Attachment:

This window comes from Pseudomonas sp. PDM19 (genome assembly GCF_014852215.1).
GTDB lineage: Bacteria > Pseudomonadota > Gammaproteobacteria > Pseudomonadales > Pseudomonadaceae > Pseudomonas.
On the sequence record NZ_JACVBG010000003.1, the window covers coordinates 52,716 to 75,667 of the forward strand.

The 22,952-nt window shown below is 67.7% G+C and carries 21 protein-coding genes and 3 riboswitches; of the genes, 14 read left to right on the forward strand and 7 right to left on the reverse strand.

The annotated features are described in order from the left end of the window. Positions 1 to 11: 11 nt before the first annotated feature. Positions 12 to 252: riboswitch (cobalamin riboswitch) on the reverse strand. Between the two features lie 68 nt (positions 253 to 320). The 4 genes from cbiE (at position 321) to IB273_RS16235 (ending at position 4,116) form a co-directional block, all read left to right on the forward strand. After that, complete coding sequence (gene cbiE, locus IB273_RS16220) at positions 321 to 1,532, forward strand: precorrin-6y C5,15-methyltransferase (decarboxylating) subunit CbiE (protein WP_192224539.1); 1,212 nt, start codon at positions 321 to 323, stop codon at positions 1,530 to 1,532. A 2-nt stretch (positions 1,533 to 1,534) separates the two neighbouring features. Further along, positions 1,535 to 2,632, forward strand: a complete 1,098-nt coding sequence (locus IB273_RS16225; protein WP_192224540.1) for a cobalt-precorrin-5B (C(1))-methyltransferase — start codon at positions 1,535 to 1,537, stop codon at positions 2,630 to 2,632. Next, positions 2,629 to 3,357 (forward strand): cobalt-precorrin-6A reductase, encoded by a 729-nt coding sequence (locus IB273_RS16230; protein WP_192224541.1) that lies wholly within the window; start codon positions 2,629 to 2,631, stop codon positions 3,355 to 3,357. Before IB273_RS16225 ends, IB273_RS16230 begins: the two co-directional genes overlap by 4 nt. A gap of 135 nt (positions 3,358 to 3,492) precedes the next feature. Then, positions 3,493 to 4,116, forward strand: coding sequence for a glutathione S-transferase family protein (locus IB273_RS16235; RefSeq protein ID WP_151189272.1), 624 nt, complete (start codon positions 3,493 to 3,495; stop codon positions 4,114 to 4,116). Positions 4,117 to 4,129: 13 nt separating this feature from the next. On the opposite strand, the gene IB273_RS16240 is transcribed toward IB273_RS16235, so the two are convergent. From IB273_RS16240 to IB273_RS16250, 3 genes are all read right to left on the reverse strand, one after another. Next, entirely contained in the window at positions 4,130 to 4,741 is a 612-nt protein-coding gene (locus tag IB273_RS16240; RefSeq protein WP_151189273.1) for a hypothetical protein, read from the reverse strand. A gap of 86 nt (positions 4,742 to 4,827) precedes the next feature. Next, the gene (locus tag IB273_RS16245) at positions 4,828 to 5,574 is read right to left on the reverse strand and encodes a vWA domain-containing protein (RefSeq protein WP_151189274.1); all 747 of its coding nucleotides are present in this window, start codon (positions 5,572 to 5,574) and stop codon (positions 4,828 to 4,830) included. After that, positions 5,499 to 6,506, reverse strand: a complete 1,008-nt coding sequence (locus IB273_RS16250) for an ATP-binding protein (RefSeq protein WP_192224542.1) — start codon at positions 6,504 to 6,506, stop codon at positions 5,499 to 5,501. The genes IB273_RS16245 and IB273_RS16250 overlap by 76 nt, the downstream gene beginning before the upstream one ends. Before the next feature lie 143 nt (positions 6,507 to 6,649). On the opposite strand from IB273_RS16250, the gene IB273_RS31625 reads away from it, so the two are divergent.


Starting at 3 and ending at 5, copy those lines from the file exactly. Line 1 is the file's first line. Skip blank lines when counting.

On the sequence record NZ_JACVBG010000003.1, the window covers coordinates 52,716 to 75,667 of the forward strand.

The 22,952-nt window shown below is 67.7% G+C and carries 21 protein-coding genes and 3 riboswitches; of the genes, 14 read left to right on the forward strand and 7 right to left on the reverse strand.

The annotated features are described in order from the left end of the window. Positions 1 to 11: 11 nt before the first annotated feature. Positions 12 to 252: riboswitch (cobalamin riboswitch) on the reverse strand. Between the two features lie 68 nt (positions 253 to 320). The 4 genes from cbiE (at position 321) to IB273_RS16235 (ending at position 4,116) form a co-directional block, all read left to right on the forward strand. After that, complete coding sequence (gene cbiE, locus IB273_RS16220) at positions 321 to 1,532, forward strand: precorrin-6y C5,15-methyltransferase (decarboxylating) subunit CbiE (protein WP_192224539.1); 1,212 nt, start codon at positions 321 to 323, stop codon at positions 1,530 to 1,532. A 2-nt stretch (positions 1,533 to 1,534) separates the two neighbouring features. Further along, positions 1,535 to 2,632, forward strand: a complete 1,098-nt coding sequence (locus IB273_RS16225; protein WP_192224540.1) for a cobalt-precorrin-5B (C(1))-methyltransferase — start codon at positions 1,535 to 1,537, stop codon at positions 2,630 to 2,632. Next, positions 2,629 to 3,357 (forward strand): cobalt-precorrin-6A reductase, encoded by a 729-nt coding sequence (locus IB273_RS16230; protein WP_192224541.1) that lies wholly within the window; start codon positions 2,629 to 2,631, stop codon positions 3,355 to 3,357. Before IB273_RS16225 ends, IB273_RS16230 begins: the two co-directional genes overlap by 4 nt. A gap of 135 nt (positions 3,358 to 3,492) precedes the next feature. Then, positions 3,493 to 4,116, forward strand: coding sequence for a glutathione S-transferase family protein (locus IB273_RS16235; RefSeq protein ID WP_151189272.1), 624 nt, complete (start codon positions 3,493 to 3,495; stop codon positions 4,114 to 4,116). Positions 4,117 to 4,129: 13 nt separating this feature from the next. On the opposite strand, the gene IB273_RS16240 is transcribed toward IB273_RS16235, so the two are convergent. From IB273_RS16240 to IB273_RS16250, 3 genes are all read right to left on the reverse strand, one after another. Next, entirely contained in the window at positions 4,130 to 4,741 is a 612-nt protein-coding gene (locus tag IB273_RS16240; RefSeq protein WP_151189273.1) for a hypothetical protein, read from the reverse strand. A gap of 86 nt (positions 4,742 to 4,827) precedes the next feature. Next, the gene (locus tag IB273_RS16245) at positions 4,828 to 5,574 is read right to left on the reverse strand and encodes a vWA domain-containing protein (RefSeq protein WP_151189274.1); all 747 of its coding nucleotides are present in this window, start codon (positions 5,572 to 5,574) and stop codon (positions 4,828 to 4,830) included. After that, positions 5,499 to 6,506, reverse strand: a complete 1,008-nt coding sequence (locus IB273_RS16250) for an ATP-binding protein (RefSeq protein WP_192224542.1) — start codon at positions 6,504 to 6,506, stop codon at positions 5,499 to 5,501. The genes IB273_RS16245 and IB273_RS16250 overlap by 76 nt, the downstream gene beginning before the upstream one ends. Before the next feature lie 143 nt (positions 6,507 to 6,649). On the opposite strand from IB273_RS16250, the gene IB273_RS31625 reads away from it, so the two are divergent.